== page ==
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Body size, modifying factors, and postmenopausal breast cancer risk in a multiethnic population: the San Francisco Bay Area Breast Cancer Study

Esther M John12*, Amanda I Phipps3 and Meera Sangaramoorthy1

Author Affiliations

1 Cancer Prevention Institute of California, 2201 Walnut Ave, Suite 300, Fremont, CA 94538, USA

2 Division of Epidemiology, Department of Health Research and Policy, and Stanford Cancer Institute, Stanford University School of Medicine, Stanford, CA 94305, USA

3 Division of Public Health Sciences, Fred Hutchinson Cancer Research Center, Seattle, WA 98109, USA

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SpringerPlus 2013, 2:239  doi:10.1186/2193-1801-2-239

Published: 24 May 2013


Data on body size and postmenopausal breast cancer in Hispanic and African American women are inconsistent, possibly due to the influence of modifying factors. We examined associations between adiposity and risk of breast cancer defined by hormone receptor status in a population-based case-control study conducted from 1995–2004 in the San Francisco Bay Area. Multivariate adjusted odds ratios and 95% confidence intervals were calculated using unconditional logistic regression. Associations with body size were limited to women not currently using menopausal hormone therapy (801 cases, 1336 controls). High young-adult body mass index (BMI) was inversely associated with postmenopausal breast cancer risk, regardless of hormone receptor status, whereas high current BMI and high adult weight gain were associated with two-fold increased risk of estrogen receptor and progesterone receptor positive breast cancer, but only in women with a low young-adult BMI (≤22.4 kg/m2) or those with ≥15 years since menopause. Odds ratios were stronger among non-Hispanic Whites than Hispanics and African Americans. Waist circumference and waist-to-height ratio increased breast cancer risk in Hispanics and African Americans only, independent of BMI. These findings emphasize the importance of considering tumor hormone receptor status and other modifying factors in studies of racially/ethnically diverse populations.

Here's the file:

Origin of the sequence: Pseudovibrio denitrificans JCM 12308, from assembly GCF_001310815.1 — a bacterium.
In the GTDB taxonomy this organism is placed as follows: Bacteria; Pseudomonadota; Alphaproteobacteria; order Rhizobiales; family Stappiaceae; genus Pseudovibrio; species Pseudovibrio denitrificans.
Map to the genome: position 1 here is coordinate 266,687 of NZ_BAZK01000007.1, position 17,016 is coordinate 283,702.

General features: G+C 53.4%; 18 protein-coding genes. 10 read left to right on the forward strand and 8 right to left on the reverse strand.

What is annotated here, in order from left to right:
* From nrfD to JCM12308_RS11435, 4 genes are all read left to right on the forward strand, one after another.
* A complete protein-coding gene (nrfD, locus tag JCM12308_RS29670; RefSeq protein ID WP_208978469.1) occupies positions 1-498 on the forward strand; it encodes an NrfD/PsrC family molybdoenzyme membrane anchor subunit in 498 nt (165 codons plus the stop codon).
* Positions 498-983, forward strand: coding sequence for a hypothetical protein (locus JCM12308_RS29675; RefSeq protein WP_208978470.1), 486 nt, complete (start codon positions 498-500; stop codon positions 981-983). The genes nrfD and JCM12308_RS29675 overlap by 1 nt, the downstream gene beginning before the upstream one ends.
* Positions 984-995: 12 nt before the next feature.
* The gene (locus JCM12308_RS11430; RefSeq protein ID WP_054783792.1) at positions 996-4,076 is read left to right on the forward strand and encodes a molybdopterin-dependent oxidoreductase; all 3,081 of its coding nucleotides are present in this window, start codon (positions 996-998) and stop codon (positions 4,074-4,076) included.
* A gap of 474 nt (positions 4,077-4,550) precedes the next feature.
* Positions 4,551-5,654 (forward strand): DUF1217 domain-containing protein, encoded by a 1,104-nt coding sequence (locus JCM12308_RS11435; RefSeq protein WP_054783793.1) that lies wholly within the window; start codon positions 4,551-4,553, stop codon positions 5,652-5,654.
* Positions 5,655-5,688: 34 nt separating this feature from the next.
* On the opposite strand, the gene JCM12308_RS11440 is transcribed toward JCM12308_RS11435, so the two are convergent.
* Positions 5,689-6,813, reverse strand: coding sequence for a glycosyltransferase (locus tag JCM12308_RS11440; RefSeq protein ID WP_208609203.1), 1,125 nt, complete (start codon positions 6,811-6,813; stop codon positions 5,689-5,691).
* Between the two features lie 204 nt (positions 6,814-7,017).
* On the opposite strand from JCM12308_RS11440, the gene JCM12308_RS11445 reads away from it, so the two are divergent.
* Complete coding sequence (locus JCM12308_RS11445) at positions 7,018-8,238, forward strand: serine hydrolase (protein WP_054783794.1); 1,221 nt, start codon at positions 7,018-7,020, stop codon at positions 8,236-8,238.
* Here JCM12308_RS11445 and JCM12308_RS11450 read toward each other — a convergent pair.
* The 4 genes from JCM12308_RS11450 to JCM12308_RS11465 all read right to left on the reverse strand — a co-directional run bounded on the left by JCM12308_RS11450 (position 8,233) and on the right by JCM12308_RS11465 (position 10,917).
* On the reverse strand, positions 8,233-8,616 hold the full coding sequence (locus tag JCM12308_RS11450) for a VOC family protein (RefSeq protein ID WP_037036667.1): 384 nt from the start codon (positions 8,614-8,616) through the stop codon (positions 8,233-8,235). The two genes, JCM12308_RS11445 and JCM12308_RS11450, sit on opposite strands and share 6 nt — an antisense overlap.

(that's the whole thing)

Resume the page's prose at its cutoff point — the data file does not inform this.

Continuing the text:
African Americans; Body size; Breast cancer; Estrogen receptor; Hispanics; Progesterone receptor